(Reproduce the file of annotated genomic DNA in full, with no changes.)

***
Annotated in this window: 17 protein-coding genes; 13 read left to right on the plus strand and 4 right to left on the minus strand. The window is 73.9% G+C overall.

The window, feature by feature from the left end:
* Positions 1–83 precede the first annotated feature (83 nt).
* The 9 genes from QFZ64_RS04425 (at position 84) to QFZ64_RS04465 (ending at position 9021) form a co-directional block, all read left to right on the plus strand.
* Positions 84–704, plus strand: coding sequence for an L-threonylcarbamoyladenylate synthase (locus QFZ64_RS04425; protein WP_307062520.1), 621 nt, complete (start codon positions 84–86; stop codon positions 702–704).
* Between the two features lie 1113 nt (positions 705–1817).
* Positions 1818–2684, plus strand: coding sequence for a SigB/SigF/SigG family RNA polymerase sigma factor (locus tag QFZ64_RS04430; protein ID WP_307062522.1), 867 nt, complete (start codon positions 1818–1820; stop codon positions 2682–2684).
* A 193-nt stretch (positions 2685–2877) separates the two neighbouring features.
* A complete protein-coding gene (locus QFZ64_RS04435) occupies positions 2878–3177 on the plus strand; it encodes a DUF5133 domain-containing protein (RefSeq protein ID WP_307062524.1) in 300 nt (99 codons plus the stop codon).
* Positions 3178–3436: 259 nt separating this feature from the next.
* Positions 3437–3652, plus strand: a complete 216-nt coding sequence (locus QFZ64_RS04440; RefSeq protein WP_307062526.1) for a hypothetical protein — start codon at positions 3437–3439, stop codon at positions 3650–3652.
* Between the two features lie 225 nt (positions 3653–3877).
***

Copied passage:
Annotated in this window: 17 protein-coding genes; 13 read left to right on the plus strand and 4 right to left on the minus strand. The window is 73.9% G+C overall.

The window, feature by feature from the left end:
* Positions 1–83 precede the first annotated feature (83 nt).
* The 9 genes from QFZ64_RS04425 (at position 84) to QFZ64_RS04465 (ending at position 9021) form a co-directional block, all read left to right on the plus strand.
* Positions 84–704, plus strand: coding sequence for an L-threonylcarbamoyladenylate synthase (locus QFZ64_RS04425; protein WP_307062520.1), 621 nt, complete (start codon positions 84–86; stop codon positions 702–704).
* Between the two features lie 1113 nt (positions 705–1817).
* Positions 1818–2684, plus strand: coding sequence for a SigB/SigF/SigG family RNA polymerase sigma factor (locus tag QFZ64_RS04430; protein ID WP_307062522.1), 867 nt, complete (start codon positions 1818–1820; stop codon positions 2682–2684).
* A 193-nt stretch (positions 2685–2877) separates the two neighbouring features.
* A complete protein-coding gene (locus QFZ64_RS04435) occupies positions 2878–3177 on the plus strand; it encodes a DUF5133 domain-containing protein (RefSeq protein ID WP_307062524.1) in 300 nt (99 codons plus the stop codon).
* Positions 3178–3436: 259 nt separating this feature from the next.
* Positions 3437–3652, plus strand: a complete 216-nt coding sequence (locus QFZ64_RS04440; RefSeq protein WP_307062526.1) for a hypothetical protein — start codon at positions 3437–3439, stop codon at positions 3650–3652.
* Between the two features lie 225 nt (positions 3653–3877).